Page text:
This workshop aims to enhance the connection between social work and migration studies, by taking stock of the literature, research and practice of social work to/with migrants and ethnic minorities in Europe. It will be a venue for comparative analysis and dialogue among researchers and practitioners in social work, having migration and ethnic diversity as an area of communal expertise and interest. This workshop aims to enhance the connection between social work and migration studies, by taking stock of the literature, research and practice of social work to/with migrants and ethnic minorities in Europe. It will be a venue for comparative analysis and dialogue among researchers and practitioners in social work, having migration and ethnic diversity as an area of communal expertise and interest.

Abstracts – about 300 words long – should be sent to Erica Righard [erica.righard@mah.se] or Paolo Boccagni [paolo.boccagni@unitn.it] by June 3rd. Deadline for sending full papers (6 000 -7 000 words long) is August 5th. Questions or clarifications prior to abstract submission should be directed to the same email addresses.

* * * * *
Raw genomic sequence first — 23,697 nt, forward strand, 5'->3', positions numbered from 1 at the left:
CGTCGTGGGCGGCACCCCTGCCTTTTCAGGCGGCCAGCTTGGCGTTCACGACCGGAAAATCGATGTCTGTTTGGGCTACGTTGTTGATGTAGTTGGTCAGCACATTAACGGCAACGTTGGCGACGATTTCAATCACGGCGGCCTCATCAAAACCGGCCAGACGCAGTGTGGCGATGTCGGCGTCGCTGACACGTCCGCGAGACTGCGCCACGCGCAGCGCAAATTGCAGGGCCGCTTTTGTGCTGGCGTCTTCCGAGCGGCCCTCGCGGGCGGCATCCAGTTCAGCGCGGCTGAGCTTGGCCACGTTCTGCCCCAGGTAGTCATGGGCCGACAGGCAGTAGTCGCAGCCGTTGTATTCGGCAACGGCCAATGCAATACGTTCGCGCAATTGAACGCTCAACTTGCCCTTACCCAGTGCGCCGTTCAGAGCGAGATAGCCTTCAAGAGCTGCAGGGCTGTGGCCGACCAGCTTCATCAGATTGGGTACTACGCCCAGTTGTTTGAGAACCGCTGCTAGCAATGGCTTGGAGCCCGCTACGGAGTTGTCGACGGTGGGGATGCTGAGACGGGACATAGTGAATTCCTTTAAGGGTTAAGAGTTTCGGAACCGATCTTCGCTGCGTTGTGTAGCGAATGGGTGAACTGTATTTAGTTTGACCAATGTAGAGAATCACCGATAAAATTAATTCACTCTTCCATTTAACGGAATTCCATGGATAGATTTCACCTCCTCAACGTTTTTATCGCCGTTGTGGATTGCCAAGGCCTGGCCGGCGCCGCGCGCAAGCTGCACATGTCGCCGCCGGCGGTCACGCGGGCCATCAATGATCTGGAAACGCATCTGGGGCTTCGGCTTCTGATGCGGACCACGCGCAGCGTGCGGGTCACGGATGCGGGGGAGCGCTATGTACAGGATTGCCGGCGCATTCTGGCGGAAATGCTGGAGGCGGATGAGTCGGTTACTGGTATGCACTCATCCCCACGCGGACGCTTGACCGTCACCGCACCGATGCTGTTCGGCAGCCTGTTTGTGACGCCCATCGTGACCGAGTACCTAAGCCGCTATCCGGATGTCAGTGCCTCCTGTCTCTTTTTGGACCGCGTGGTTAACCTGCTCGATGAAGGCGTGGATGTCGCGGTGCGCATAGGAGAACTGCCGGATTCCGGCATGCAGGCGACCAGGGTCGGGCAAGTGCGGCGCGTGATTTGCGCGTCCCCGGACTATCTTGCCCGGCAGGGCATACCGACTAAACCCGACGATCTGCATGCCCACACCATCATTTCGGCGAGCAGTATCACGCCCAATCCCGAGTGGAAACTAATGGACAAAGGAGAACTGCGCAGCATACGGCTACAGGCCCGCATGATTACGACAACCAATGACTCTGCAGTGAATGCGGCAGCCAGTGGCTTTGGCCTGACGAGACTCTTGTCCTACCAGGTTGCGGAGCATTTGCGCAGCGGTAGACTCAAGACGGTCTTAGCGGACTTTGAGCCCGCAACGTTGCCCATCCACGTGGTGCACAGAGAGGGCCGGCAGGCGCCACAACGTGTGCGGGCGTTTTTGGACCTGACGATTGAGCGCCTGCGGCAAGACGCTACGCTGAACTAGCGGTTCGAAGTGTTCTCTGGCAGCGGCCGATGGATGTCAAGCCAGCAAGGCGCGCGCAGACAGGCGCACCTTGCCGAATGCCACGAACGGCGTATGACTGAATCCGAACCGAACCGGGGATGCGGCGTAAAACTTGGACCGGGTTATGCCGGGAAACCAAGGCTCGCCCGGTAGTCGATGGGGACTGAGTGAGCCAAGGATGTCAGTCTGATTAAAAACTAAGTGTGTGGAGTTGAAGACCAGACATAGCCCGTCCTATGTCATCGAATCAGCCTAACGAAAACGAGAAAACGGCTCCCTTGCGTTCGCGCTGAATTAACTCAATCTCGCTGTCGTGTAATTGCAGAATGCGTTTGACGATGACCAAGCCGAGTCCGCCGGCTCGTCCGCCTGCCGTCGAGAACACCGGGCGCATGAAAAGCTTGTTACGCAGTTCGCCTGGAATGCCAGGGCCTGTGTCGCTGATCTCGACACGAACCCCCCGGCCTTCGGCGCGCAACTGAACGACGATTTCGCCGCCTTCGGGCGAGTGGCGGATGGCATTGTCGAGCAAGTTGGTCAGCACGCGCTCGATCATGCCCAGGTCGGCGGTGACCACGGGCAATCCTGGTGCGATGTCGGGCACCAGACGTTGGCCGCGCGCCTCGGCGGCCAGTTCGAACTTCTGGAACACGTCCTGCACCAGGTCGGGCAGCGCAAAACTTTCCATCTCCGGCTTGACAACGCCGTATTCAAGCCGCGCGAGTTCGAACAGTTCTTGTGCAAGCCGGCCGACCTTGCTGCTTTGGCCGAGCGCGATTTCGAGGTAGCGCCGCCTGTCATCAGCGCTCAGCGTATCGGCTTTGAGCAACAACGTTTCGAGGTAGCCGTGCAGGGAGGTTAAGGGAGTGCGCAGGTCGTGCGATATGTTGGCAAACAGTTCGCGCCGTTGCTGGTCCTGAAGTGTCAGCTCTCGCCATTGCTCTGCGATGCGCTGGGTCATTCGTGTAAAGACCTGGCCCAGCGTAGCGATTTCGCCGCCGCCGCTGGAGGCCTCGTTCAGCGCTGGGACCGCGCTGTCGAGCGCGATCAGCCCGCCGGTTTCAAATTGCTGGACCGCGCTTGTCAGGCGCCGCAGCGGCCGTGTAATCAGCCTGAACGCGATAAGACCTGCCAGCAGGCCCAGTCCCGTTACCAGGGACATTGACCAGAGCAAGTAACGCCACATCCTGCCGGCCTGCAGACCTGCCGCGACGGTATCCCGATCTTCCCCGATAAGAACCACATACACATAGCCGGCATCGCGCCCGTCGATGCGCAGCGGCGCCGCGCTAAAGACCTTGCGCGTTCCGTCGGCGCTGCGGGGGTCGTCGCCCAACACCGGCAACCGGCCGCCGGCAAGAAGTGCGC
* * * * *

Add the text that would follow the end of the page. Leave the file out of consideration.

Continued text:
The complete Call for Papers can be found online at the conference website:

http://www.imiscoeconferences.org/ , or at the direct link: http://www.imiscoeconferences.org/images/cfp/18_migration_social%20work.pdf

Context and host

The workshop will take place at the 10th IMISCOE Annual Conference, 26 – 27 August 2013 in Malmö, Sweden, which brings together researchers from the IMISCOE (International Migration, Integration and Social Cohesion in Europe) Research Network and other academic and research institutions in Europe.

Important dates

3 June 2013: Deadline for submission of paper abstracts. 12 June 2013: Notification of acceptance decisions . 1 August 2013: Deadline for IMISCOE Conference Registration.  5 August 2013: Deadline for submission of full papers .

Registration

All conference presenters must register for the conference. For more information on how to register please visit the conference website: www.imiscoeconferences.org

Travel expenses and fees

No support will be available towards the cost of accommodation and/or travel and the conference fee.